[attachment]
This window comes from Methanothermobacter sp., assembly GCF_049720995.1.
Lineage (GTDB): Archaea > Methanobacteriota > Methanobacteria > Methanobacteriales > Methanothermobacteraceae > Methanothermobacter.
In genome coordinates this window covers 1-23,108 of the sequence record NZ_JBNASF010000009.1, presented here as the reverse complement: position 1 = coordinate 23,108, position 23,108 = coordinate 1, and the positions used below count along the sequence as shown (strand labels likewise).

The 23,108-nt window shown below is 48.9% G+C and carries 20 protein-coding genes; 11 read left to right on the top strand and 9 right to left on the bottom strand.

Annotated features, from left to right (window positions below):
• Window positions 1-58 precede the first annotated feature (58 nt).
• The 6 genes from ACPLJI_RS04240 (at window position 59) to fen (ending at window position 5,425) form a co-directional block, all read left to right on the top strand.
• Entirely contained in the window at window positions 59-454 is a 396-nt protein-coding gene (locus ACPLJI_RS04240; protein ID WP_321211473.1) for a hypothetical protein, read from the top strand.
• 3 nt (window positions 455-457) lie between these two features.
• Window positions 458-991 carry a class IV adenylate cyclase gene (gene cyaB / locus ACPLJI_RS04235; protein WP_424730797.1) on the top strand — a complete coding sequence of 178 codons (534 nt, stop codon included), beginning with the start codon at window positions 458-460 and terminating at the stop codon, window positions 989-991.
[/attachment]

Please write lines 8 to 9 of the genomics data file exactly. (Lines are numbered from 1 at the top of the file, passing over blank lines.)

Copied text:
• Entirely contained in the window at window positions 59-454 is a 396-nt protein-coding gene (locus ACPLJI_RS04240; protein ID WP_321211473.1) for a hypothetical protein, read from the top strand.
• 3 nt (window positions 455-457) lie between these two features.